Hardly anyone practices animal sacrifice anymore, including the vast majority of Jews and Christians.  We have concluded that the instructions to slaughter animals for our sins no longer govern.  For Christians, the death and resurrection of Jesus makes animal sacrifice redundant.  I don’t know for sure why Jews no longer sacrifice; I presume it has something to do with the destruction of the Temple. But even though the practice is gone, the reason for animal sacrifice presumably lingers. We still need to express repentance, even sacrificially, and seek forgiveness for sin. We still need to recognize the potentially fatal costs of our wrongdoing, to ourselves, and to others, including the most innocent and blameless around us.

 If we just dismiss animal sacrifice as an awkward, cruel, and outdated practice, and excise that part of the Bible from our minds, we miss a good part of the lesson the Bible can teach us. But if we keep the awkward parts, and give them authority over us, forcing ourselves to remain in dialog with them – then we give the Bible its full power to change us in ways we could not have anticipated. And, of course, those are generally the ways we most need changing.

 If, on the other hand, we pick and choose what seems comfortable to us, we are not asking what the Bible teaches, but rather “what am I willing to be taught?”  This often mutates into “where does the Bible agree with the opinions I had before I consulted it?”    This reading of  Scripture is a sure way to insulate ourselves from the Light, by assuming the Light can’t really be anything too inconvenient to our current mode of living.

 In suggesting these two operating assumptions for reading the Bible, I am drawing on my own experience.  Part of this is my own devotional experience with Scripture.  There are several areas of my life where a Biblical text first woke me to the possibility of being a better person. The whole idea of loving one’s enemies, so prominent in what will follow in this paper, comes from almost no other source in my life.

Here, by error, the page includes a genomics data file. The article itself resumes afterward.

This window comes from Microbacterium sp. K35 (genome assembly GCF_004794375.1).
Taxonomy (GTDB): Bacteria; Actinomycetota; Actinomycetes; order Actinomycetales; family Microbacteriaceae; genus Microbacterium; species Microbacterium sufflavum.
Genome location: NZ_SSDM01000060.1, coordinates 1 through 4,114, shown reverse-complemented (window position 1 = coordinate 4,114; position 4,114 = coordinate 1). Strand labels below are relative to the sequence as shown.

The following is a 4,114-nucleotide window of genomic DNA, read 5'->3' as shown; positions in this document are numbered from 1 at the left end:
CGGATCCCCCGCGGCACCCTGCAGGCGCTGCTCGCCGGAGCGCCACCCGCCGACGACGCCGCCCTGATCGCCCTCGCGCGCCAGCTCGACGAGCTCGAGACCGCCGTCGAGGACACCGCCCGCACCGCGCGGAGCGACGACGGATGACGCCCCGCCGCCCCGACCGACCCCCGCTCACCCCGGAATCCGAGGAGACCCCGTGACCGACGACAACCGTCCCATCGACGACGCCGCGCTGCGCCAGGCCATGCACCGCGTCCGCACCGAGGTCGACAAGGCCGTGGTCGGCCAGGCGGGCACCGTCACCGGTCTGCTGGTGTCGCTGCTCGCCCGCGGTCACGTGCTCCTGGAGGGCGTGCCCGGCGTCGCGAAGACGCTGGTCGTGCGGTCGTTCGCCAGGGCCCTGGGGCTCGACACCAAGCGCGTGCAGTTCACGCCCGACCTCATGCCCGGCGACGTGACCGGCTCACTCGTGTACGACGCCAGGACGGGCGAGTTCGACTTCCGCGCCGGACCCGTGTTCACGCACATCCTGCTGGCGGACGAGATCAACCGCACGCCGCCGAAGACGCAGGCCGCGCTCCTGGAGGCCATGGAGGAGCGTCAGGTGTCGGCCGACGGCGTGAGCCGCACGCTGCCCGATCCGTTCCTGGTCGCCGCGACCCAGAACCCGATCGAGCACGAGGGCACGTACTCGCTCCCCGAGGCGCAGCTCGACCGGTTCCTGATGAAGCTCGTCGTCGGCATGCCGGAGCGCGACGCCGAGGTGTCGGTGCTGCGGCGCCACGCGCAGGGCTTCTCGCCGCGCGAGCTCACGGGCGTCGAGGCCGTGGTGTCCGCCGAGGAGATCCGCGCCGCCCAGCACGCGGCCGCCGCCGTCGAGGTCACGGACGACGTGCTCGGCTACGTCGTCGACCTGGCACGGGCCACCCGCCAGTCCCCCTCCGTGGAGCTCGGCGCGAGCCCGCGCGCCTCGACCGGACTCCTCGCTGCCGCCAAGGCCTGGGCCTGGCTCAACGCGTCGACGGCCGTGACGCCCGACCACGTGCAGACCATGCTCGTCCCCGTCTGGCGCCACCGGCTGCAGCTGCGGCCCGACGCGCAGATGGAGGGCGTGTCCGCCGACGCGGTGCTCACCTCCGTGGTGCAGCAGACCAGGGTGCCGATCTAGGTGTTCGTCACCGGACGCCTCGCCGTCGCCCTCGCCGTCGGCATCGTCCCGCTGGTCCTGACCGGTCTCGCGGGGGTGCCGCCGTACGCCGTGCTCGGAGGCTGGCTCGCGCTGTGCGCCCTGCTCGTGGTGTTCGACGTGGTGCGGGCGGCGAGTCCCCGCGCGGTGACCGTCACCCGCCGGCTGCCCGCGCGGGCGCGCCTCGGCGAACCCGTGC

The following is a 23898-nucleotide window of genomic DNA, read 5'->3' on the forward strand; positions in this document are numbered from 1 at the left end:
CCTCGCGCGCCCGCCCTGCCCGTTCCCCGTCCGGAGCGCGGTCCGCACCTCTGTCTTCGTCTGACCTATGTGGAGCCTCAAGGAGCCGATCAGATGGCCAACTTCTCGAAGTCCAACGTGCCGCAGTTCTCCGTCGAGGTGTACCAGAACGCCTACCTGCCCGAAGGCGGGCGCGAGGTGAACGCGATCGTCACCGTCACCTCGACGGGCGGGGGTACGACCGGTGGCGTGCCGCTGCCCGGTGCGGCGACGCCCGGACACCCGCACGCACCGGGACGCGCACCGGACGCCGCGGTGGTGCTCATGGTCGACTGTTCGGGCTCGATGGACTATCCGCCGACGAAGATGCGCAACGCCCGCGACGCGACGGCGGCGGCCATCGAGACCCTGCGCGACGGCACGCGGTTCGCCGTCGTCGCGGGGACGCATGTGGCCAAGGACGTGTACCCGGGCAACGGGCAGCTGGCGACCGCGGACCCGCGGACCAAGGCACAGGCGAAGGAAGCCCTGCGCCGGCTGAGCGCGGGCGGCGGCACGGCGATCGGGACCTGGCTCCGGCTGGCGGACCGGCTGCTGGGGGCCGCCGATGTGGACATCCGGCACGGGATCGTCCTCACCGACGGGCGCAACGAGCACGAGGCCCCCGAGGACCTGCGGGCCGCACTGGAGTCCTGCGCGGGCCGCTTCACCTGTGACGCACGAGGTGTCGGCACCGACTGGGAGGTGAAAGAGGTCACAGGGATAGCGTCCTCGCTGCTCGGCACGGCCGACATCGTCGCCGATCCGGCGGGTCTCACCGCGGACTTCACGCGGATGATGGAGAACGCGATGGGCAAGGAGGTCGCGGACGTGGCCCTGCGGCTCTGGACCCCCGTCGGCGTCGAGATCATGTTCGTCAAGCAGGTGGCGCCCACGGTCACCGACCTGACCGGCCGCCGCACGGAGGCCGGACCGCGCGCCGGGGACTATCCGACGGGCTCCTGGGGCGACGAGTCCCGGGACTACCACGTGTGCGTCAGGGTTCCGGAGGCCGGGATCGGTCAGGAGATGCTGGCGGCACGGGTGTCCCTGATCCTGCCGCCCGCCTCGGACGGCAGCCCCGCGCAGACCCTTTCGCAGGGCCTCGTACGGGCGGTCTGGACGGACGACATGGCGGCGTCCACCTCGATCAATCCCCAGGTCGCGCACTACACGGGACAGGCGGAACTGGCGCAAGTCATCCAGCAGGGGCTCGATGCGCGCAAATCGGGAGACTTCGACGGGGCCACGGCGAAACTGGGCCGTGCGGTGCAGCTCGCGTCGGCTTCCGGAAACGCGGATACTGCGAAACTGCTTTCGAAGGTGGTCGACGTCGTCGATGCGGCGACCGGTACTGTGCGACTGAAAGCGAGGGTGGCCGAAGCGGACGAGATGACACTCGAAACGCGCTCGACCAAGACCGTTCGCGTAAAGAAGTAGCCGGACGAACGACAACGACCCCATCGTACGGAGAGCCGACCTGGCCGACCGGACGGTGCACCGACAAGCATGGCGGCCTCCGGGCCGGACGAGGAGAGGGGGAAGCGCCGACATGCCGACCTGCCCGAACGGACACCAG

But even more powerful is the way the Bible interacts with the rest of my life to form a creative, instructive dialog.  For example, I first heard of stewardship while being taught what the Bible says about it. Then in law school I studied the duties of a fiduciary, one who acts for another.  On my next encounter with the Biblical teachings on stewardship, I quickly saw both the Bible’s teachings and my law school studies in a new light.  Suddenly stewardship changed from one-dimensional notions of tithing to a life-filling understanding of what it really means to see ourselves as not owning anything, but being in every aspect of our lives stewards for God and for those around us God would have us serve.  This richer understanding, arising out of the interplay of an authoritative Bible with other sources of God’s Light, has proven to be exceptionally fertile ground for helping me deal with everything from my relationship to others to the possibility of being greedy for nonmaterial things. 

 So I am inviting you to reflect on the Bible’s teachings with these two assumptions in mind:  the unity of the Bible’s teachings, and their authority. Perhaps for you these will only be provisional assumptions for the purpose of this study, and you will abandon them for the rest of your life.  Even that will be much better than nothing. 

 And I really cannot ask more of you, anyway.  For we can also safely make a third assumption: I am a flawed Biblical interpreter.  I have tried to avoid obvious errors, but I doubt that I have achieved this goal, despite my best efforts.   So while I urge you to treat the Bible as authoritative when seeking its teachings on a topic, I cannot urge you to treat my little study with this kind of deference. Consider it a first draft, and make out of it your own, better one.